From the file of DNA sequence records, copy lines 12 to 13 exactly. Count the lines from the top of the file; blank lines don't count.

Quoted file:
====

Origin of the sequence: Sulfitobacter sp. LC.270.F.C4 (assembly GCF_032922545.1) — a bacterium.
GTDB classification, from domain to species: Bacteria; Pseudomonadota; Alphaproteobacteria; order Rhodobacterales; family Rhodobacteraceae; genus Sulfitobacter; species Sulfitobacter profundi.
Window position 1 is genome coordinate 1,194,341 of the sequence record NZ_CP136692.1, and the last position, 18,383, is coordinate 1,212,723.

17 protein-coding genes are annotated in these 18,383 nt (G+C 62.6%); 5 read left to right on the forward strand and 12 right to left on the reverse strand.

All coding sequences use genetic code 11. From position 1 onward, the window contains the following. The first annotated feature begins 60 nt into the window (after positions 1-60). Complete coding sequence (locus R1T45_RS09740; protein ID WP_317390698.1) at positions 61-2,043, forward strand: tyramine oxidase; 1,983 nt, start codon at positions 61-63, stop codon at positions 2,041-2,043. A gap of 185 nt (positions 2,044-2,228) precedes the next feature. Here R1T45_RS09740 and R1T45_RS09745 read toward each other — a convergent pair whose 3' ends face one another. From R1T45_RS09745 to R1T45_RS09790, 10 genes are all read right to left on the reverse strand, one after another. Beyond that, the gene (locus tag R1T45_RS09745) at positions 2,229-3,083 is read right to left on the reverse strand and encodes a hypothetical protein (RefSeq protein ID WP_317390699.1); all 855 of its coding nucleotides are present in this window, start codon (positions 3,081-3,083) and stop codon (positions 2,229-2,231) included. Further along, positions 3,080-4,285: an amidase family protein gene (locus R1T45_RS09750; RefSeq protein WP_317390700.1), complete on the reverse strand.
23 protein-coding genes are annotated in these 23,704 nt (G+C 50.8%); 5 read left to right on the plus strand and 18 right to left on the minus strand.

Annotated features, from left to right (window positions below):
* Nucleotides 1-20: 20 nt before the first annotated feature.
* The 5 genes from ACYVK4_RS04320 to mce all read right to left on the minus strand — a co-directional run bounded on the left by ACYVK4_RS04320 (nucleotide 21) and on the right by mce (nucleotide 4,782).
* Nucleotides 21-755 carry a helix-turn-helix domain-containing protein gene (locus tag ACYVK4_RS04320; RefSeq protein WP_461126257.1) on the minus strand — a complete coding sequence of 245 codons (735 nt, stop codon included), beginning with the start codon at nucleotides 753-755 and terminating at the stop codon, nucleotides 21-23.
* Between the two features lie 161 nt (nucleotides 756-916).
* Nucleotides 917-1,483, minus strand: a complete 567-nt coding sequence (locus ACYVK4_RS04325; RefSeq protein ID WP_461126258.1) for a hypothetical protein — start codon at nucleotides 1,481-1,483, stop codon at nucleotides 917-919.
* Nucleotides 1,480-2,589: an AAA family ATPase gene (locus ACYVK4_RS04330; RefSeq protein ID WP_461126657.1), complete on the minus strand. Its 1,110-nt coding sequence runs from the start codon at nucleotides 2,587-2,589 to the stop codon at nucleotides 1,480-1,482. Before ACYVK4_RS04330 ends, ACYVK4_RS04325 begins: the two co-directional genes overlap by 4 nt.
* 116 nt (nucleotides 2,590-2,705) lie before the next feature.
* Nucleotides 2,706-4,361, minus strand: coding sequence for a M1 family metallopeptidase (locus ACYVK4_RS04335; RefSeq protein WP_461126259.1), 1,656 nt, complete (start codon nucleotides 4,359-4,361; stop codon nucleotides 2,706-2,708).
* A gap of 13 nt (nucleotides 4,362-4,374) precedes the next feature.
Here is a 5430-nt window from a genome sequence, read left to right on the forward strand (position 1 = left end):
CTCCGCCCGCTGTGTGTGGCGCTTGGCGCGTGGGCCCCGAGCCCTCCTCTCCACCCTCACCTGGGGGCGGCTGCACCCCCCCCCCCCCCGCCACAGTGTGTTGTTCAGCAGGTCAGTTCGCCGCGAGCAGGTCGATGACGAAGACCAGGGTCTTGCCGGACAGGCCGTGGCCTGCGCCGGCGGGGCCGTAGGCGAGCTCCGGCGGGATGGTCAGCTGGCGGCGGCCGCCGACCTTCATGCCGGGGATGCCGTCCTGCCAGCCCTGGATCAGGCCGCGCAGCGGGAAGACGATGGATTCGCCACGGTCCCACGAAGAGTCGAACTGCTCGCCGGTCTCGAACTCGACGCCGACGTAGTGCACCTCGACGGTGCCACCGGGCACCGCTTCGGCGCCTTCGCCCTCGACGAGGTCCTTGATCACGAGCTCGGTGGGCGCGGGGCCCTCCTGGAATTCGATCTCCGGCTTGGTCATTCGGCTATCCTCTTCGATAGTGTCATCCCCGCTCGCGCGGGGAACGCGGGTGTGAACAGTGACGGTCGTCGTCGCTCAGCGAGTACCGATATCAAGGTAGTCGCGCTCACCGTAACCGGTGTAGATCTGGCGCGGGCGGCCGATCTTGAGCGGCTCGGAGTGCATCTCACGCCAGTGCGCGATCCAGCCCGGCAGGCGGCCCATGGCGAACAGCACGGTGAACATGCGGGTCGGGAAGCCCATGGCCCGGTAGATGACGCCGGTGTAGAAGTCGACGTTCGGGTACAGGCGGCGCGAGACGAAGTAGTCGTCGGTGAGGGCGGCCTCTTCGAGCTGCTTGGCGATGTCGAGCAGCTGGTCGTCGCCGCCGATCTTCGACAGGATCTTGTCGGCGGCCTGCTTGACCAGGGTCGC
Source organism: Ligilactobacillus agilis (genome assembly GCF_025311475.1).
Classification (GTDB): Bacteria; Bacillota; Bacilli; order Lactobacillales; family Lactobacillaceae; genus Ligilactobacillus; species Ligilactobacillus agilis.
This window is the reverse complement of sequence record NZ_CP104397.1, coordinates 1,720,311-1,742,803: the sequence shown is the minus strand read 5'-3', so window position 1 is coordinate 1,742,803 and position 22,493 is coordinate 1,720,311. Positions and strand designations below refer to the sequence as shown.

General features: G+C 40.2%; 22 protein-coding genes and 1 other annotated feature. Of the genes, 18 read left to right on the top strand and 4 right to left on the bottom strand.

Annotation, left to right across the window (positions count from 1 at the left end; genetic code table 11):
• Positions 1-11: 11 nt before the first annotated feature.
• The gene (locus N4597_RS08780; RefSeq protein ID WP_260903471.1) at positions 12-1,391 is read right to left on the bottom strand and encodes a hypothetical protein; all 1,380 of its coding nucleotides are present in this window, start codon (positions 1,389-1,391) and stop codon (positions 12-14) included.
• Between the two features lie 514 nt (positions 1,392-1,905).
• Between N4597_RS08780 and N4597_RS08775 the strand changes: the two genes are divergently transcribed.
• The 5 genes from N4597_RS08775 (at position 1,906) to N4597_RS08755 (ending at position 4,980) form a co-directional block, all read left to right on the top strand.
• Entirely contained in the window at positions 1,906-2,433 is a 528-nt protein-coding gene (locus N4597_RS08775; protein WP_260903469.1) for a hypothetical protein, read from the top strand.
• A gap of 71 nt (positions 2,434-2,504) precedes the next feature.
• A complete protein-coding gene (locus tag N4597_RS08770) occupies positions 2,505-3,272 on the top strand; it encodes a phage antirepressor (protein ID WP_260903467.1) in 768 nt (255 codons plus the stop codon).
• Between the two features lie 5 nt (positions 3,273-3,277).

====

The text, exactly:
* Nucleotides 917-1,483, minus strand: a complete 567-nt coding sequence (locus ACYVK4_RS04325; RefSeq protein ID WP_461126258.1) for a hypothetical protein — start codon at nucleotides 1,481-1,483, stop codon at nucleotides 917-919.
* Nucleotides 1,480-2,589: an AAA family ATPase gene (locus ACYVK4_RS04330; RefSeq protein ID WP_461126657.1), complete on the minus strand. Its 1,110-nt coding sequence runs from the start codon at nucleotides 2,587-2,589 to the stop codon at nucleotides 1,480-1,482. Before ACYVK4_RS04330 ends, ACYVK4_RS04325 begins: the two co-directional genes overlap by 4 nt.